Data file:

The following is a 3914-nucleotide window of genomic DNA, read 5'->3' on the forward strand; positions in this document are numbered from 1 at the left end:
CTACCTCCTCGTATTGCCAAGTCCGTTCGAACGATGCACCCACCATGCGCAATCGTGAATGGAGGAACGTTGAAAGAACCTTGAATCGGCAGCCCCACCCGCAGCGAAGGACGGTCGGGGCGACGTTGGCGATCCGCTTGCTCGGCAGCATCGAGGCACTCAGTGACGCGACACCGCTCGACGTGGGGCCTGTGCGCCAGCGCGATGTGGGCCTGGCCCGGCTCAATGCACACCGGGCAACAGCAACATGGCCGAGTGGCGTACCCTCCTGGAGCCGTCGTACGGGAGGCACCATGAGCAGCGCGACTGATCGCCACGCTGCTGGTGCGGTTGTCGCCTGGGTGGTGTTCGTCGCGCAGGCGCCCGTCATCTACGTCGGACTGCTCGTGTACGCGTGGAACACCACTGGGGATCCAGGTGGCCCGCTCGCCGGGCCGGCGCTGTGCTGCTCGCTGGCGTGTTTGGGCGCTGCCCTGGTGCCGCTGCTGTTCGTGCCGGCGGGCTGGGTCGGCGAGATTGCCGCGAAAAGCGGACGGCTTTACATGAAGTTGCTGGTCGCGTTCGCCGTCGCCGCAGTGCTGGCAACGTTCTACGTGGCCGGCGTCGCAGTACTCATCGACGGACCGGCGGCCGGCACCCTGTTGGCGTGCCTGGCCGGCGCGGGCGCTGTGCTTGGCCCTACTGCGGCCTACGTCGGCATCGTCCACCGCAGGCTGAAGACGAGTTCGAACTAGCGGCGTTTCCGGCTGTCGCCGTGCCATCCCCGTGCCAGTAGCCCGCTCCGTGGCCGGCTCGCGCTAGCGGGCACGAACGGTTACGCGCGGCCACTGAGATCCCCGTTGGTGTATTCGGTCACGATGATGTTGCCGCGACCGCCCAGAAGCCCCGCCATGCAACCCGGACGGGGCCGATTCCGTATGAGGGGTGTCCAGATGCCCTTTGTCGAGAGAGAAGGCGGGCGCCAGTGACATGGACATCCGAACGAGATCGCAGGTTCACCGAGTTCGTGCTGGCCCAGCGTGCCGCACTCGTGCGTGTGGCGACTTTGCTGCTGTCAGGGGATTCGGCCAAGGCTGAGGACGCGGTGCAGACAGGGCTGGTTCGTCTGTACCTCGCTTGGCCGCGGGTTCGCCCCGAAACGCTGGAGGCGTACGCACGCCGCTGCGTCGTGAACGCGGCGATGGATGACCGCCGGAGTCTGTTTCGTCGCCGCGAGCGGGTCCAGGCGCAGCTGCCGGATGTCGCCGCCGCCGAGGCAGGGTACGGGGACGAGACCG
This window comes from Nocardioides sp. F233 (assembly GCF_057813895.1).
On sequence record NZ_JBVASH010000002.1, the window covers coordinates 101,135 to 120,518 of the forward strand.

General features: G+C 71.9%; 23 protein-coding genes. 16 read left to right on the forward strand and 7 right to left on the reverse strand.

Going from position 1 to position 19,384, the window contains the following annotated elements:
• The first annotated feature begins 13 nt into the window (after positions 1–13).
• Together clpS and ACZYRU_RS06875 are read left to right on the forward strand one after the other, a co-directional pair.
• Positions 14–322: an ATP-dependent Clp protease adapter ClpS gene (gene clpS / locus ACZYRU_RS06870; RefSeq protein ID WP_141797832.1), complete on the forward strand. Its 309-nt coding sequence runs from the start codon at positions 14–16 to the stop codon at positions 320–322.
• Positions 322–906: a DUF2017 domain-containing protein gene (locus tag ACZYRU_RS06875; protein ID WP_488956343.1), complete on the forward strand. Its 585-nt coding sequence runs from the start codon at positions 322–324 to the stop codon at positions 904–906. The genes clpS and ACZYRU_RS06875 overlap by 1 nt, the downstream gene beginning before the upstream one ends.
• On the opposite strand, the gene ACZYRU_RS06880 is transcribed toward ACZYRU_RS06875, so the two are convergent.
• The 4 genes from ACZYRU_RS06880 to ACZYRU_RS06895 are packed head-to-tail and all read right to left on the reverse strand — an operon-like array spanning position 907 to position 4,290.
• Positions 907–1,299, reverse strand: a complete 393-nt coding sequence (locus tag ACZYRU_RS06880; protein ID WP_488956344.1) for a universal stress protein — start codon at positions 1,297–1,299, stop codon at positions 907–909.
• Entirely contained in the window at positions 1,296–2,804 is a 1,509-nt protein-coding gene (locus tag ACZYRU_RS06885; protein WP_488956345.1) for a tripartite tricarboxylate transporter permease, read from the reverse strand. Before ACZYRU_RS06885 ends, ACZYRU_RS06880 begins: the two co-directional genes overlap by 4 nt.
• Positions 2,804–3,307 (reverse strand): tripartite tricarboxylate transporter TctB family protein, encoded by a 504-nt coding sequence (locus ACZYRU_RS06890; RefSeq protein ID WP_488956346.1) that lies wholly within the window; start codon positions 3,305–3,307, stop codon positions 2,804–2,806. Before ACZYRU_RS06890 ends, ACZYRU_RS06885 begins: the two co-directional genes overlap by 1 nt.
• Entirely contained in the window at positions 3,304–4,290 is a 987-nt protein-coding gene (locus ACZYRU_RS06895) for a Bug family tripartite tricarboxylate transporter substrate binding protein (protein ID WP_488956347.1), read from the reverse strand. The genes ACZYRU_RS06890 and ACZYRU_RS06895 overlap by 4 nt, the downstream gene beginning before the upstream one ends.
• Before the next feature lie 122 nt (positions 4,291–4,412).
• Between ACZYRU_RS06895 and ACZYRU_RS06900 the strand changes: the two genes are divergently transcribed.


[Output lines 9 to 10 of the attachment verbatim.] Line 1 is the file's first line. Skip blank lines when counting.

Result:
• Positions 14–322: an ATP-dependent Clp protease adapter ClpS gene (gene clpS / locus ACZYRU_RS06870; RefSeq protein ID WP_141797832.1), complete on the forward strand. Its 309-nt coding sequence runs from the start codon at positions 14–16 to the stop codon at positions 320–322.
• Positions 322–906: a DUF2017 domain-containing protein gene (locus tag ACZYRU_RS06875; protein ID WP_488956343.1), complete on the forward strand. Its 585-nt coding sequence runs from the start codon at positions 322–324 to the stop codon at positions 904–906. The genes clpS and ACZYRU_RS06875 overlap by 1 nt, the downstream gene beginning before the upstream one ends.